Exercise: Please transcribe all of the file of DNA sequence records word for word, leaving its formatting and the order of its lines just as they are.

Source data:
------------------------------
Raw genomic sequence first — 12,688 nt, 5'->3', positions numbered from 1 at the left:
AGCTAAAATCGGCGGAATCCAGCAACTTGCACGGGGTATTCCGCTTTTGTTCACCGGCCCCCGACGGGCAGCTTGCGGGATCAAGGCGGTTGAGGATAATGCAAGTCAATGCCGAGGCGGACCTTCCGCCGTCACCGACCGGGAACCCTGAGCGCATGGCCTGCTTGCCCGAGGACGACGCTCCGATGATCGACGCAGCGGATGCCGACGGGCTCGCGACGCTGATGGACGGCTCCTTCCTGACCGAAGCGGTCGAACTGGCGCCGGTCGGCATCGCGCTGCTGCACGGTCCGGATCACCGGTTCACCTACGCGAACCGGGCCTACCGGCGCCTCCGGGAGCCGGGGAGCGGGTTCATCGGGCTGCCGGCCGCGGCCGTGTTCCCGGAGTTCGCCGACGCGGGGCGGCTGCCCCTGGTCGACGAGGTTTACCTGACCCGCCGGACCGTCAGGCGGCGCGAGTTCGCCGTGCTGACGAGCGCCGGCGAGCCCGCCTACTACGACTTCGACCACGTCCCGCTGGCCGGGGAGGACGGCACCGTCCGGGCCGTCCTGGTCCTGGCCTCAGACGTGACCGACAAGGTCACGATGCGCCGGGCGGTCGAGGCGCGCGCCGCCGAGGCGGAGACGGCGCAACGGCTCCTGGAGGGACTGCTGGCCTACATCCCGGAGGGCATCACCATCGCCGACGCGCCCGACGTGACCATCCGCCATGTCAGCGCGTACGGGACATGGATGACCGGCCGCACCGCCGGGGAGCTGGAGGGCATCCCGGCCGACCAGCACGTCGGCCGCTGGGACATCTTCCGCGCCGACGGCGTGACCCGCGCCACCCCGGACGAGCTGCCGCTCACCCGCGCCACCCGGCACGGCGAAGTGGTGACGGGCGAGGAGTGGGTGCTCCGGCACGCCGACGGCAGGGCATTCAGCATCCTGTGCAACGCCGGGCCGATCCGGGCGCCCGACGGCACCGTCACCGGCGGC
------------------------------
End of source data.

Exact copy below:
Raw genomic sequence first — 12,688 nt, 5'->3', positions numbered from 1 at the left:
AGCTAAAATCGGCGGAATCCAGCAACTTGCACGGGGTATTCCGCTTTTGTTCACCGGCCCCCGACGGGCAGCTTGCGGGATCAAGGCGGTTGAGGATAATGCAAGTCAATGCCGAGGCGGACCTTCCGCCGTCACCGACCGGGAACCCTGAGCGCATGGCCTGCTTGCCCGAGGACGACGCTCCGATGATCGACGCAGCGGATGCCGACGGGCTCGCGACGCTGATGGACGGCTCCTTCCTGACCGAAGCGGTCGAACTGGCGCCGGTCGGCATCGCGCTGCTGCACGGTCCGGATCACCGGTTCACCTACGCGAACCGGGCCTACCGGCGCCTCCGGGAGCCGGGGAGCGGGTTCATCGGGCTGCCGGCCGCGGCCGTGTTCCCGGAGTTCGCCGACGCGGGGCGGCTGCCCCTGGTCGACGAGGTTTACCTGACCCGCCGGACCGTCAGGCGGCGCGAGTTCGCCGTGCTGACGAGCGCCGGCGAGCCCGCCTACTACGACTTCGACCACGTCCCGCTGGCCGGGGAGGACGGCACCGTCCGGGCCGTCCTGGTCCTGGCCTCAGACGTGACCGACAAGGTCACGATGCGCCGGGCGGTCGAGGCGCGCGCCGCCGAGGCGGAGACGGCGCAACGGCTCCTGGAGGGACTGCTGGCCTACATCCCGGAGGGCATCACCATCGCCGACGCGCCCGACGTGACCATCCGCCATGTCAGCGCGTACGGGACATGGATGACCGGCCGCACCGCCGGGGAGCTGGAGGGCATCCCGGCCGACCAGCACGTCGGCCGCTGGGACATCTTCCGCGCCGACGGCGTGACCCGCGCCACCCCGGACGAGCTGCCGCTCACCCGCGCCACCCGGCACGGCGAAGTGGTGACGGGCGAGGAGTGGGTGCTCCGGCACGCCGACGGCAGGGCATTCAGCATCCTGTGCAACGCCGGGCCGATCCGGGCGCCCGACGGCACCGTCACCGGCGGC